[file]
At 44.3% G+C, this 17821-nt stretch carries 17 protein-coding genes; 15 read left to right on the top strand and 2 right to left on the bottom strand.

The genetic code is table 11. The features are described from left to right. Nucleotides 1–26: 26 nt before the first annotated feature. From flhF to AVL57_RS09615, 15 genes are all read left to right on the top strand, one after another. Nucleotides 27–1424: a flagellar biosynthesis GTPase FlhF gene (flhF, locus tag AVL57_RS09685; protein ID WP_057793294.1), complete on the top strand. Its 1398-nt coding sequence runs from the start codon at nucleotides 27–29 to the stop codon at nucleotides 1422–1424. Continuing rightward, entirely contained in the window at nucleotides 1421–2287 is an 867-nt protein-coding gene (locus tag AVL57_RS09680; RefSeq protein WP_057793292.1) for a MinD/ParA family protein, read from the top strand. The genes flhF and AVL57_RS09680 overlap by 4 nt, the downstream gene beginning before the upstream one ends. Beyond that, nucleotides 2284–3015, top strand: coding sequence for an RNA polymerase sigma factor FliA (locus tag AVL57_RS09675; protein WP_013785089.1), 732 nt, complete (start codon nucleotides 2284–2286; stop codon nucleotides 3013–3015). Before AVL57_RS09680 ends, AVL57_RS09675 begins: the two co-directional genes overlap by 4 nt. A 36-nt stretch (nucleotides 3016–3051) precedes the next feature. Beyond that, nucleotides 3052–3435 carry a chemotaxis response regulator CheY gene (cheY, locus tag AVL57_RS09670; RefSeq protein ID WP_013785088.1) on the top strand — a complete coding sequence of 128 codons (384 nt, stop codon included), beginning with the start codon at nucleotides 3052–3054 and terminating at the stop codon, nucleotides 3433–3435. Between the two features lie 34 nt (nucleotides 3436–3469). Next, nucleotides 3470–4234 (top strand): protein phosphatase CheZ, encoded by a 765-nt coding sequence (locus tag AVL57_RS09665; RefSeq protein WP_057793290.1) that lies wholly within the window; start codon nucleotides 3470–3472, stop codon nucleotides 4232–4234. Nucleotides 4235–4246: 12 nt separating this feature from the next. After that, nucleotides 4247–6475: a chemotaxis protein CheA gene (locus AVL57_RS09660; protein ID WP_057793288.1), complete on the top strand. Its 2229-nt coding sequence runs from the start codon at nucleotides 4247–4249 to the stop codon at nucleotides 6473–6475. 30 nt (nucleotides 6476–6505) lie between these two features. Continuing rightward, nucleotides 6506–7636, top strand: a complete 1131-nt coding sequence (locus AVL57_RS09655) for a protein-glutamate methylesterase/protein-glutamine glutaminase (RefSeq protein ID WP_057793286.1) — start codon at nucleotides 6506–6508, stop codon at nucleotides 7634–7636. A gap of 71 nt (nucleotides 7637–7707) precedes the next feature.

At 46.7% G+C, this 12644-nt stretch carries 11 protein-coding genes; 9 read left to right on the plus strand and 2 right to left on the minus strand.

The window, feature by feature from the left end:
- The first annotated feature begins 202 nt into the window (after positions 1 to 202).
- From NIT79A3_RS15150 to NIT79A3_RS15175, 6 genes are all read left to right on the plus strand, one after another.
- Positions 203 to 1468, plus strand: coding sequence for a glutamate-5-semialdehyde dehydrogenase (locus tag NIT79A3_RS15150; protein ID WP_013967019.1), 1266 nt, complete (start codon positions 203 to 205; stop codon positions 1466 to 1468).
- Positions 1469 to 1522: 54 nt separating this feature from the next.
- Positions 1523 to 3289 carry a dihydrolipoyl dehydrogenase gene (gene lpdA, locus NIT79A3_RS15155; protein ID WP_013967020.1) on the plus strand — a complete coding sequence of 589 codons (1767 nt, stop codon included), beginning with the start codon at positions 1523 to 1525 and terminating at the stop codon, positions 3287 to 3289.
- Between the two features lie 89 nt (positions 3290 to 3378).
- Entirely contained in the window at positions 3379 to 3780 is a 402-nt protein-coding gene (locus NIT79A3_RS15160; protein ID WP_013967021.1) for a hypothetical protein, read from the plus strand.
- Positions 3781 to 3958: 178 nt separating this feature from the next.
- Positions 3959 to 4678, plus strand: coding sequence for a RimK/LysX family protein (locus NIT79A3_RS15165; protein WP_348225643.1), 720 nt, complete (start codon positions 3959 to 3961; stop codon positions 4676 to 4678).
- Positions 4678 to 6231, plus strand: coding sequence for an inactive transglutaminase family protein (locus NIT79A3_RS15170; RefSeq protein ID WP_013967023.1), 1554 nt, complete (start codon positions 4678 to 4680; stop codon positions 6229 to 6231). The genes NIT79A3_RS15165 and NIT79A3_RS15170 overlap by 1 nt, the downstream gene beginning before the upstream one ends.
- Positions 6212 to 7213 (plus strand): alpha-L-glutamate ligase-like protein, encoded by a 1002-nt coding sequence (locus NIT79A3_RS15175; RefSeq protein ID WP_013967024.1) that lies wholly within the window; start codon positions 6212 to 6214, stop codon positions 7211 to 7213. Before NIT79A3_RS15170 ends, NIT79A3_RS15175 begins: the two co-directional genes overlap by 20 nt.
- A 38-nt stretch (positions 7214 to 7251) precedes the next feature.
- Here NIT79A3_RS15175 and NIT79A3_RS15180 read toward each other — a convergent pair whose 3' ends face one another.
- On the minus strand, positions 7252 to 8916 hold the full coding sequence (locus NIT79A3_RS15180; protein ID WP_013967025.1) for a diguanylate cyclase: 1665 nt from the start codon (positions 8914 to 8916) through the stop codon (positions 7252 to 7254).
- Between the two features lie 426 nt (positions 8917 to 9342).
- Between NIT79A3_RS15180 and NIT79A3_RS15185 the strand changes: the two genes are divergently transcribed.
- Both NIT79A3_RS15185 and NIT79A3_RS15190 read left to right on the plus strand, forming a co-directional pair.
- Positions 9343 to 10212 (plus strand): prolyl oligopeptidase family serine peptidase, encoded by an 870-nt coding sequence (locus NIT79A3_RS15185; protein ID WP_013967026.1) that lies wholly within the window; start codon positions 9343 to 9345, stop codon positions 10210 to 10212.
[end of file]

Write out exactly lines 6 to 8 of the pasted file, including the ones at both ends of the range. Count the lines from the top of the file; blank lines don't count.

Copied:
- From NIT79A3_RS15150 to NIT79A3_RS15175, 6 genes are all read left to right on the plus strand, one after another.
- Positions 203 to 1468, plus strand: coding sequence for a glutamate-5-semialdehyde dehydrogenase (locus tag NIT79A3_RS15150; protein ID WP_013967019.1), 1266 nt, complete (start codon positions 203 to 205; stop codon positions 1466 to 1468).
- Positions 1469 to 1522: 54 nt separating this feature from the next.